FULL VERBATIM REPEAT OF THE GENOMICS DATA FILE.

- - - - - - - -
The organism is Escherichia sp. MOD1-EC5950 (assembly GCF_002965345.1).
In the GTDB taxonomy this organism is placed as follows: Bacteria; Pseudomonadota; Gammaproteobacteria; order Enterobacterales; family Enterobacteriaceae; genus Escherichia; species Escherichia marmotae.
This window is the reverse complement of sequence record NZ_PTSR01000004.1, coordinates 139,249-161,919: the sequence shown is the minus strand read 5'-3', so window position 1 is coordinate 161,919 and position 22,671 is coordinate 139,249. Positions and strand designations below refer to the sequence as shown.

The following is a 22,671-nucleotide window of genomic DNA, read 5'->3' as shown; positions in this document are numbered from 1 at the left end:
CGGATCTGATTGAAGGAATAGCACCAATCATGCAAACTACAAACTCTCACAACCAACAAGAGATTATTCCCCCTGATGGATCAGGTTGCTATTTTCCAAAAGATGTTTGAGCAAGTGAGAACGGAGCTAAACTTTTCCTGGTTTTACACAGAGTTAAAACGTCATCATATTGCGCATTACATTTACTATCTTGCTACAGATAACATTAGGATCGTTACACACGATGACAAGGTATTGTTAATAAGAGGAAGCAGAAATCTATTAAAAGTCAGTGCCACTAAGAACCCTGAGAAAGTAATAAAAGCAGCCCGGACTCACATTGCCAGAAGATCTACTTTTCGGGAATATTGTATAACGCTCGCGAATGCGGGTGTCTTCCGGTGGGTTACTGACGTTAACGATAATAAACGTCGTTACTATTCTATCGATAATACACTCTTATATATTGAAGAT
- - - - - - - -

The organism is Escherichia sp. MOD1-EC5950 (assembly GCF_002965345.1).
In the GTDB taxonomy this organism is placed as follows: Bacteria; Pseudomonadota; Gammaproteobacteria; order Enterobacterales; family Enterobacteriaceae; genus Escherichia; species Escherichia marmotae.
This window is the reverse complement of sequence record NZ_PTSR01000004.1, coordinates 139,249-161,919: the sequence shown is the minus strand read 5'-3', so window position 1 is coordinate 161,919 and position 22,671 is coordinate 139,249. Positions and strand designations below refer to the sequence as shown.

The following is a 22,671-nucleotide window of genomic DNA, read 5'->3' as shown; positions in this document are numbered from 1 at the left end:
CGGATCTGATTGAAGGAATAGCACCAATCATGCAAACTACAAACTCTCACAACCAACAAGAGATTATTCCCCCTGATGGATCAGGTTGCTATTTTCCAAAAGATGTTTGAGCAAGTGAGAACGGAGCTAAACTTTTCCTGGTTTTACACAGAGTTAAAACGTCATCATATTGCGCATTACATTTACTATCTTGCTACAGATAACATTAGGATCGTTACACACGATGACAAGGTATTGTTAATAAGAGGAAGCAGAAATCTATTAAAAGTCAGTGCCACTAAGAACCCTGAGAAAGTAATAAAAGCAGCCCGGACTCACATTGCCAGAAGATCTACTTTTCGGGAATATTGTATAACGCTCGCGAATGCGGGTGTCTTCCGGTGGGTTACTGACGTTAACGATAATAAACGTCGTTACTATTCTATCGATAATACACTCTTATATATTGAAGAT